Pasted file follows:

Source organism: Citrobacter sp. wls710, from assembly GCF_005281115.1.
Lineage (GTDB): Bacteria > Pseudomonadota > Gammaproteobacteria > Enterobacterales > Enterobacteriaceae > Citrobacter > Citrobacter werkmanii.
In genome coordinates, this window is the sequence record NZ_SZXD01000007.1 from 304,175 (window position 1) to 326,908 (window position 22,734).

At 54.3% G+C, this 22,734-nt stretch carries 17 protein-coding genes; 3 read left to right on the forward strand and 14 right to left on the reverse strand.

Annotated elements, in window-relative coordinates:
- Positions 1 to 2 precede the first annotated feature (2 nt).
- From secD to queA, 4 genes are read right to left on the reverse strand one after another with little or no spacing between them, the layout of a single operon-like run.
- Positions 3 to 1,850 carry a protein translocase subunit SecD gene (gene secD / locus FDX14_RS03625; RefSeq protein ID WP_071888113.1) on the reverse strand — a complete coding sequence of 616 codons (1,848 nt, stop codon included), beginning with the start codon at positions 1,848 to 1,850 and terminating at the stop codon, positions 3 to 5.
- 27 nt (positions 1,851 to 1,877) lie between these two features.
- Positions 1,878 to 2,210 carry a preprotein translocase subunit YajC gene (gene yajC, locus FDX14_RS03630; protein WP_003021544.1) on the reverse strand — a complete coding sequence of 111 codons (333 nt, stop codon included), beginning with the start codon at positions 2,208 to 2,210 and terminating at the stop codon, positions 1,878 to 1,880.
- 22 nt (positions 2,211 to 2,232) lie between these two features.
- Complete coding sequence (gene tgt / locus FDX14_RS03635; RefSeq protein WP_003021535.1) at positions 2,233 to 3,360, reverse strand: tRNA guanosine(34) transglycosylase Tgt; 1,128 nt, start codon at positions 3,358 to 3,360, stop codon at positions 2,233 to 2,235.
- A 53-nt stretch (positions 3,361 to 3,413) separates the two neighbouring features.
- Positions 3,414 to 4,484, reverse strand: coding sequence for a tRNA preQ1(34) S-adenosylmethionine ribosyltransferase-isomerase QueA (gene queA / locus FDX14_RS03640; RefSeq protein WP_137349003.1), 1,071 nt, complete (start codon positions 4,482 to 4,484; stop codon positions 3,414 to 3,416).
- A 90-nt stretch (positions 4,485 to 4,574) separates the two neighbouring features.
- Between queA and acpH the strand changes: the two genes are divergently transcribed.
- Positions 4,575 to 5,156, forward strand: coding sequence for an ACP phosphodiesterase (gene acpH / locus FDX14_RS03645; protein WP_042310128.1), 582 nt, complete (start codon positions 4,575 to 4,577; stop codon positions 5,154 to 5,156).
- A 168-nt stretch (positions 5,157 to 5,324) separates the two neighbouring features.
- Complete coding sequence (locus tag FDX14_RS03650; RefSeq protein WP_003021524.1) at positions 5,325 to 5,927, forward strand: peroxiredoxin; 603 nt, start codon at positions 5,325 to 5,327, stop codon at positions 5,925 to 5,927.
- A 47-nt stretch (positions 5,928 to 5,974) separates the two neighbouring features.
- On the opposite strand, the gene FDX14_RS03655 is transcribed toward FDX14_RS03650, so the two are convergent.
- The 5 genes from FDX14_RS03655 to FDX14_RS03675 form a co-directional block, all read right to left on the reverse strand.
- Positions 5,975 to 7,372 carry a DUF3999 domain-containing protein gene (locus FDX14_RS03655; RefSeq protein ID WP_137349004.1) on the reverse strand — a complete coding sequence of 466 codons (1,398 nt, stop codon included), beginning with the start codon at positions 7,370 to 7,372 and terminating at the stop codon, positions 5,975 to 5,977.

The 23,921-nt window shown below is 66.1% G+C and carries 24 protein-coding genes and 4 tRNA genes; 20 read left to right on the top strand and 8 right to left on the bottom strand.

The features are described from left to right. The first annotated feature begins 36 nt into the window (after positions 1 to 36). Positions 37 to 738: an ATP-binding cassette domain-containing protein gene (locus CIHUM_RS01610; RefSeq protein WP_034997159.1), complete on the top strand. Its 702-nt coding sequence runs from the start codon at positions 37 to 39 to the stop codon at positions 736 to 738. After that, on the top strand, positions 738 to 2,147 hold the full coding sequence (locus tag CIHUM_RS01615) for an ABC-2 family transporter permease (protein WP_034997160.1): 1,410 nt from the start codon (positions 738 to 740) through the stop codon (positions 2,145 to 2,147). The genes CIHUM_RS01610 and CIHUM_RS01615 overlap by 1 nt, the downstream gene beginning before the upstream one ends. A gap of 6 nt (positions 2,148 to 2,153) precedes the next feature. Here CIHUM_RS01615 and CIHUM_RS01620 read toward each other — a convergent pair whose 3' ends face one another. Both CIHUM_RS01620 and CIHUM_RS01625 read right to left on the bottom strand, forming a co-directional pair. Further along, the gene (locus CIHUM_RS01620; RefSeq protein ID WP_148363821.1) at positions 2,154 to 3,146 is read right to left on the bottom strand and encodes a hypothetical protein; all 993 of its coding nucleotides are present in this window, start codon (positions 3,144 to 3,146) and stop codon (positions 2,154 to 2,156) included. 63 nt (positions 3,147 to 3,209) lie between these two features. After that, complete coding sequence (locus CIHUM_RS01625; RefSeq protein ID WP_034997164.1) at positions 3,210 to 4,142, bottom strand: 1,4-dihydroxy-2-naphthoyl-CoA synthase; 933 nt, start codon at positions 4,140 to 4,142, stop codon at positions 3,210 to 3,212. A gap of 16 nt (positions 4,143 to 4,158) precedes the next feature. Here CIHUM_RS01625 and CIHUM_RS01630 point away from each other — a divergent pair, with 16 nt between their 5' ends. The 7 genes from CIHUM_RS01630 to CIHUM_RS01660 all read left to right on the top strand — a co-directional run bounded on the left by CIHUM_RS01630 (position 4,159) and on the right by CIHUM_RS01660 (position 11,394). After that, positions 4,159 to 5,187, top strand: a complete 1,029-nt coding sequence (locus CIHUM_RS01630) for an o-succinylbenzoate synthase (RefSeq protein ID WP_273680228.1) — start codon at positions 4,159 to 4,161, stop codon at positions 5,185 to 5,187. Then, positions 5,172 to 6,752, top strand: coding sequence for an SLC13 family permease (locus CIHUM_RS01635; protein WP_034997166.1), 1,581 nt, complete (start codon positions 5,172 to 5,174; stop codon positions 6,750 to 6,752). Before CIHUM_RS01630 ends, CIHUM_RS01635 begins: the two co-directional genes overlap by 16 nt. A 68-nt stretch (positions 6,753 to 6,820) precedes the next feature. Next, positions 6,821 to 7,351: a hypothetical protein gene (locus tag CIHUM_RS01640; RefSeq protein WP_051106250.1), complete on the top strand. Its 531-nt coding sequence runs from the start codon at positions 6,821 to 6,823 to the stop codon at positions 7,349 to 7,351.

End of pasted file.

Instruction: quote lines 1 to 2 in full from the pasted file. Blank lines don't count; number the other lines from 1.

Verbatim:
Source organism: Citrobacter sp. wls710, from assembly GCF_005281115.1.
Lineage (GTDB): Bacteria > Pseudomonadota > Gammaproteobacteria > Enterobacterales > Enterobacteriaceae > Citrobacter > Citrobacter werkmanii.